WASHINGTON, DC – Children and Screens: Institute of Digital Media and Child Development is pleased to submit expert comments to the National Telecommunications and Information Administration (NTIA) in response to their request for comments for the Biden-Harris Administration’s Kids Online Health and Safety Task Force. As co-leaders of the Task Force, the NTIA issued the request as part of their effort to promote a healthier, safer, and more private experience for minors accessing online platforms.
“The Institute is heartened to see organizations such as the NTIA turn its resources and attention to the health and well-being of our nation’s youth as it relates to digital media and child development,” said Kris Perry, Executive Director of Children and Screens. “We commend the Task Force for seeking diverse expert input at the earliest stages of its work on behalf of children and families.”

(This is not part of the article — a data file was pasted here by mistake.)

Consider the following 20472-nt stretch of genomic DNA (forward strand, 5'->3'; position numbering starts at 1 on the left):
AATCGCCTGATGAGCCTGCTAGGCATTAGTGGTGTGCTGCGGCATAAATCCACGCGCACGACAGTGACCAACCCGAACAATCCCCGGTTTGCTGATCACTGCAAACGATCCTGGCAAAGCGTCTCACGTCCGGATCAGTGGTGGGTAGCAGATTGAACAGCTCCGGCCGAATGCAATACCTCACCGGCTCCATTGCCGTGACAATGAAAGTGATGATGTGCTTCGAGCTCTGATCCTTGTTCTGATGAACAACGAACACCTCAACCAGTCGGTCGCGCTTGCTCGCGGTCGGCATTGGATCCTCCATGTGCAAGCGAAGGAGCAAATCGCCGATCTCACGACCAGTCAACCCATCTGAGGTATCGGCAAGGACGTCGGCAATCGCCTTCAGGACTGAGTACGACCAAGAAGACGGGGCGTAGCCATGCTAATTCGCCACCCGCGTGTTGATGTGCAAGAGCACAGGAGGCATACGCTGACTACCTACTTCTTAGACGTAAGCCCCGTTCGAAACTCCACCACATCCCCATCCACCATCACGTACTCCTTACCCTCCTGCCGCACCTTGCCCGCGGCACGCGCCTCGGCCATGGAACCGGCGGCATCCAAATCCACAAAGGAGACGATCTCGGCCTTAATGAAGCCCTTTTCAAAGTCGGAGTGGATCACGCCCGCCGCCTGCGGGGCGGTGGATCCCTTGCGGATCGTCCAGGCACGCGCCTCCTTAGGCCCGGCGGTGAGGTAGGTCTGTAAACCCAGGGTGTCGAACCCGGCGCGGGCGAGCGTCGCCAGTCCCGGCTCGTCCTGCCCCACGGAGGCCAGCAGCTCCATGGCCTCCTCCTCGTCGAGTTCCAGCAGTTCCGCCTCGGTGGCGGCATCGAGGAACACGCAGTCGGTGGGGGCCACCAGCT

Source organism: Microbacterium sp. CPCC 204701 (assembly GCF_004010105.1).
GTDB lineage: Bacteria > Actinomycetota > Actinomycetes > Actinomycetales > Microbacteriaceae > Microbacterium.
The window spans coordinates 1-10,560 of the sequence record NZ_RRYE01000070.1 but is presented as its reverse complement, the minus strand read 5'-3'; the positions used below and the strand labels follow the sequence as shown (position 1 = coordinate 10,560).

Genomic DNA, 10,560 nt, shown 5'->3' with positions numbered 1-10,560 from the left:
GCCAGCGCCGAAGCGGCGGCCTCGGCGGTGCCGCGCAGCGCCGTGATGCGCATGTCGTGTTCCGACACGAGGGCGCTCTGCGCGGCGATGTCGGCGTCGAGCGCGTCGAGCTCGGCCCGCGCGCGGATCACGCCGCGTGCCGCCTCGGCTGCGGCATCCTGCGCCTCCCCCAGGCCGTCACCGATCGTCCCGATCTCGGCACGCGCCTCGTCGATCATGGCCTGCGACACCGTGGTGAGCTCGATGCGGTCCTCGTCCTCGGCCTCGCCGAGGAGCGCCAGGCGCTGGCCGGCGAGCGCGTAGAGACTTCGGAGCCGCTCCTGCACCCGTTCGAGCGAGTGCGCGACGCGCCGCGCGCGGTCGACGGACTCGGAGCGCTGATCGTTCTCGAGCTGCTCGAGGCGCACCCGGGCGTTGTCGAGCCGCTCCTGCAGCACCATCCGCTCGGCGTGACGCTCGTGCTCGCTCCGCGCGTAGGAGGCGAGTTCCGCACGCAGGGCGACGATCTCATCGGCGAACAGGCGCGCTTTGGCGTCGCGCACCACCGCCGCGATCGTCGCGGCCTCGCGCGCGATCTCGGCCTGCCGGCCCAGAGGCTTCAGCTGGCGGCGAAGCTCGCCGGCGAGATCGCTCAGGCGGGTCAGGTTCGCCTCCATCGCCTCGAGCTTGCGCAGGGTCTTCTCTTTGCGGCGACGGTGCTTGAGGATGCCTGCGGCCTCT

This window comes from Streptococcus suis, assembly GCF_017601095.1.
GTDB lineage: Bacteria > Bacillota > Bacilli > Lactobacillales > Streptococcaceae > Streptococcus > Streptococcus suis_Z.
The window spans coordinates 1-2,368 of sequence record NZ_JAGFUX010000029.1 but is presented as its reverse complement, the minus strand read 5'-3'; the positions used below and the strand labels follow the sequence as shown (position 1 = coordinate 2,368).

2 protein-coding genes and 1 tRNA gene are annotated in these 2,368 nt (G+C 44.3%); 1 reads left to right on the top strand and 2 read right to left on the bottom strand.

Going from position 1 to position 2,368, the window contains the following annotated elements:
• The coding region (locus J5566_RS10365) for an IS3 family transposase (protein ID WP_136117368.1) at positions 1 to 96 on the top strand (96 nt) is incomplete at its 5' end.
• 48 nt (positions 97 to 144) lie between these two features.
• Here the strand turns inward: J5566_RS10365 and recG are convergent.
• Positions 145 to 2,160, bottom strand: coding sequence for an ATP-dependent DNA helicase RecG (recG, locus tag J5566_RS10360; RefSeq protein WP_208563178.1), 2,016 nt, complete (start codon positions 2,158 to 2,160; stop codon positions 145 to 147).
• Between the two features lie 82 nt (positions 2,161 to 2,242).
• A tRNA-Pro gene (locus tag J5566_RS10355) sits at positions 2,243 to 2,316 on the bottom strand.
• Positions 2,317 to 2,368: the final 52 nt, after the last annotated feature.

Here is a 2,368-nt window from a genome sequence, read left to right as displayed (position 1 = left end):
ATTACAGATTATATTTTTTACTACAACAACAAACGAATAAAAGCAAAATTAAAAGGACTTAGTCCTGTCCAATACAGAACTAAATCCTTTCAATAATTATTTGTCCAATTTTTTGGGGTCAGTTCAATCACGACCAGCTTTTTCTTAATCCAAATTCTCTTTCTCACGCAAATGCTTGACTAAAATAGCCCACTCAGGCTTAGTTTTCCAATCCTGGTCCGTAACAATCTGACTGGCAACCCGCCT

Broadly, the Institute’s comments highlight (1) barriers to comprehensive research into technology and digital media (2) the resulting challenges to understanding the harms and benefits, and (3) the consequences for regulations. Acknowledging that known harms are entangled with notable benefits, the Institute recommends strategies for addressing transparency, accountability, and resource gaps.
“Our comments emphasize that adequate research, resources, and regulations will be essential to mitigating adverse effects on youth,” said Perry. “While pending legislation such as the Platform Accountability and Transparency Act (PATA), the Kids Online Safety Act (KOSA), and the California Age-Appropriate Design Codes address many vital issues, particularly around research and best practices for companies, more investment will be needed to create a truly healthy online environment for children.”
The comments are framed in Children and Screens’ unique, holistic perspective on the effects of technology and digital media on families and children, built from a large interdisciplinary network of experts including scientists, clinicians, and advocates, who bring varying perspectives on issues of digital media and children.
Comments to the NTIA on Kids Online Health and Safety
Acknowledging that known harms are entangled with notable benefits, the Institute recommends strategies for addressing transparency, accountability, and resource gaps.